Being constructed on a greenfield site, Berendsen explained, has allowed for freedom in planning out an innovative production flow.

“All processes [including, storage, supply chain and assembly] will be coordinated by modern digital production systems, such as Siemens Production System (SPS), supporting throughput time and cost position,” he said. “A modern industry park concept allows to optimize the supply chain with suppliers located close to the factory.”

Siemens could not comment on a figure relating to cost reduction through the manufacturing and transportation processes of Cuxhaven, however the company have stated:  “When our new factories in Hull and Cuxhaven become fully operational, and both Ro-Ro vessels are in service as interconnection of our manufacturing and installation network, we expect savings of 15-20 percent in logistics costs compared to current transport procedures. This is another important contributor reducing the cost of electricity from offshore wind.”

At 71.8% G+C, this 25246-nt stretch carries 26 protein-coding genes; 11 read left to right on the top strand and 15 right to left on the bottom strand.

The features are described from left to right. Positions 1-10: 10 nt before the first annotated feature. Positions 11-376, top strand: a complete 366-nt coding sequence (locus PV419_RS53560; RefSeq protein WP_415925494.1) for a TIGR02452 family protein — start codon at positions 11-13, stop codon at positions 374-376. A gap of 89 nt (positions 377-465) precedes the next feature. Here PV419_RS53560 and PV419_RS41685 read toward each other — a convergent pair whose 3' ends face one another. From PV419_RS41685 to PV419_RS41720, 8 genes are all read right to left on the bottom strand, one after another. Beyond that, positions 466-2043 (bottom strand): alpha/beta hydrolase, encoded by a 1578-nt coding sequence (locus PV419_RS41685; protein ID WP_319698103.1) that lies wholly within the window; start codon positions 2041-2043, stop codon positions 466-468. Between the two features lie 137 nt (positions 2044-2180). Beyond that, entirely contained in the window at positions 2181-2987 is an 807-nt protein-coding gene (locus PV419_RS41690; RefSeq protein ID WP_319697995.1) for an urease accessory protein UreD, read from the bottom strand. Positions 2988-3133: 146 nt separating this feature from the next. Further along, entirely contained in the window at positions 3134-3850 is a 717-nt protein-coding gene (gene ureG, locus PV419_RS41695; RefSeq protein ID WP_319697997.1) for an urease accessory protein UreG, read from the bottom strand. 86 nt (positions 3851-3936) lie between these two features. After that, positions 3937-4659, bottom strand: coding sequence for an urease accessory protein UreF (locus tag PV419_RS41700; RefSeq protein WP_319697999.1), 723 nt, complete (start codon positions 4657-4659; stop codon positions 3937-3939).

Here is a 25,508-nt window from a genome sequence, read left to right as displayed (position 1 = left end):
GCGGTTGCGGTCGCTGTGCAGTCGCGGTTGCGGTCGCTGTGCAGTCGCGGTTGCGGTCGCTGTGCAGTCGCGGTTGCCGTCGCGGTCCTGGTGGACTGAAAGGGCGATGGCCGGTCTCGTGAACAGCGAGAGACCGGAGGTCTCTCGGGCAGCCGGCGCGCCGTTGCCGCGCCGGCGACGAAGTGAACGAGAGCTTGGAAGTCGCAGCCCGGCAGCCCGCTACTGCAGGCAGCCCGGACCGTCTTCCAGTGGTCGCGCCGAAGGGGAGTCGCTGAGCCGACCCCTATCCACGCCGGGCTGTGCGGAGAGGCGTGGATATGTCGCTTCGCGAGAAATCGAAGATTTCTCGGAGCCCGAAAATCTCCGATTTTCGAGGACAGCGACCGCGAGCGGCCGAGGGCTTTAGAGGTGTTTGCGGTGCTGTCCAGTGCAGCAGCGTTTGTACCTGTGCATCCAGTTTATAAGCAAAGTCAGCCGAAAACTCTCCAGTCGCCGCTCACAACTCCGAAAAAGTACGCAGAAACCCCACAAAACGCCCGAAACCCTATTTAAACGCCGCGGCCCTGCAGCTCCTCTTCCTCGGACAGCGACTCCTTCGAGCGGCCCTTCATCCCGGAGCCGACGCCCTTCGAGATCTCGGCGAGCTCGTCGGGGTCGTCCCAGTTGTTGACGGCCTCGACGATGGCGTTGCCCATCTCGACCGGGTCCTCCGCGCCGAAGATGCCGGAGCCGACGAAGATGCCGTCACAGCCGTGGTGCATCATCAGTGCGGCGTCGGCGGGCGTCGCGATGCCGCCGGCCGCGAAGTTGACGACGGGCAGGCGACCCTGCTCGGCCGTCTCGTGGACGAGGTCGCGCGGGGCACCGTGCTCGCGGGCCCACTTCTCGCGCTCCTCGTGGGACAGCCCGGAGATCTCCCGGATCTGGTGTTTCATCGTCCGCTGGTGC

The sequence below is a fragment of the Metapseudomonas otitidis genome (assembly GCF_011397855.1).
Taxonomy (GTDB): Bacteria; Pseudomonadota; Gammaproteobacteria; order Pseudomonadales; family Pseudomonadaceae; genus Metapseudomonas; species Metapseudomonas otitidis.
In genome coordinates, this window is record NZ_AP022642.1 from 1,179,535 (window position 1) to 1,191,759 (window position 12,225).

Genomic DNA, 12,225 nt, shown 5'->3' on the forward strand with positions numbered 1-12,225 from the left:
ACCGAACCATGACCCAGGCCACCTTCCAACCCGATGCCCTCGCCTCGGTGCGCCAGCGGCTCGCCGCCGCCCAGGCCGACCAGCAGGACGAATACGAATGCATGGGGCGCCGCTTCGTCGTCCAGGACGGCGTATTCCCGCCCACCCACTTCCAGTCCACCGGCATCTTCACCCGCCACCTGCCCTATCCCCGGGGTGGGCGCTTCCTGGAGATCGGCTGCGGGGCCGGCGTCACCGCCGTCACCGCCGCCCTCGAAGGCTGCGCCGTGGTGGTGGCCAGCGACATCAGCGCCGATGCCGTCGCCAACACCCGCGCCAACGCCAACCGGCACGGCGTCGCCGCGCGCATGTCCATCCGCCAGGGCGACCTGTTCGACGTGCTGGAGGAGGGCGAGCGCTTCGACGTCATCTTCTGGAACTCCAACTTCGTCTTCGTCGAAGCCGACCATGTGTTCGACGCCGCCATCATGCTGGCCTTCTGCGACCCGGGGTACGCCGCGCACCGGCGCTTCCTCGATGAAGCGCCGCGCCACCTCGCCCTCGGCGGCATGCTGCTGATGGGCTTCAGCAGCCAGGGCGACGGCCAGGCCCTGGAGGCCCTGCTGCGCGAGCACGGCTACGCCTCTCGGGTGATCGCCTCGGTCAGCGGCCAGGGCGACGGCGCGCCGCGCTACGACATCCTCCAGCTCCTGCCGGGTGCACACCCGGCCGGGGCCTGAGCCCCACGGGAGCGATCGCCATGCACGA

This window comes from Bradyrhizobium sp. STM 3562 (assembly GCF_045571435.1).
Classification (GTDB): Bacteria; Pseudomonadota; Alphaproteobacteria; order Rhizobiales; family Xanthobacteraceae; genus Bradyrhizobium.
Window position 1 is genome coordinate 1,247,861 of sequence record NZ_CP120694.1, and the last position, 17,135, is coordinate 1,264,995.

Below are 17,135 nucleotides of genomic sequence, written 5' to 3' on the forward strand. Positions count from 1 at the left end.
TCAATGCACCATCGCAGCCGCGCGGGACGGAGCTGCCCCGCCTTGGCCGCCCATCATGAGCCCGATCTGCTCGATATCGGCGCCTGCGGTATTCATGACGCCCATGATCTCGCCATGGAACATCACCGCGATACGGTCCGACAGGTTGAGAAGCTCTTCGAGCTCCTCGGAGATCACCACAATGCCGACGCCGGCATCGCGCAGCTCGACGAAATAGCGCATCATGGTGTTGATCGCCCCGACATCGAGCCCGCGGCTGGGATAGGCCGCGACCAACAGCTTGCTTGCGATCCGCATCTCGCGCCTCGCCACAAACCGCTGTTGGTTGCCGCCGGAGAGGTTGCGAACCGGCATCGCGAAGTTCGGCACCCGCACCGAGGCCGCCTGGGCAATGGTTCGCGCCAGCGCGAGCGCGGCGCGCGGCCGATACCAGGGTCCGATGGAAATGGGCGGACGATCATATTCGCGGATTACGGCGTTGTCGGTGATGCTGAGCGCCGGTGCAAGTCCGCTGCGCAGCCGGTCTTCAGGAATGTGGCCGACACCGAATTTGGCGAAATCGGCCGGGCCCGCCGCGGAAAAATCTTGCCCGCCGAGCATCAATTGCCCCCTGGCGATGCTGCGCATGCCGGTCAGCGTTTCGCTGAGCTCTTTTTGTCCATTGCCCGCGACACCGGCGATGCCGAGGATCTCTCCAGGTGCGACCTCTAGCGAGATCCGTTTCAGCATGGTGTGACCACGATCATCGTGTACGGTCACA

A healthy pipeline of projects for Siemens’ D7 wind turbines is in place already. Berendsen highlighted: “There’s a couple of orders that show the tremendous success of our large direct drive offshore wind turbines — including the 588 MW Beatrice offshore wind project in the UK and 714 MW East Anglia ONE project at the British east coast. Also German Arkona wind power plant in the Baltic Sea and the floating Hywind Scotland project will be equipped with these turbines.”

Nacelles produced at the Cuxhaven factory are destined to join Siemens Wind Power’s offshore fleet. Pictured is a SWT-6.0-154 turbine. Credit: Siemens.

In related news, Siemens recently inaugurated its new rotor blade factory for offshore wind turbines in Hull. The factory, which is located at Alexandra Docks, has completed the first 75-meter-long blades. Shipping to the first offshore wind project, Race Bank, is expected early next year.

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William is a freelance reporter covering the development and happenings of renewable energy industries in Scandinavia. In addition to renewables, he blogs about various other fields of technology and science at .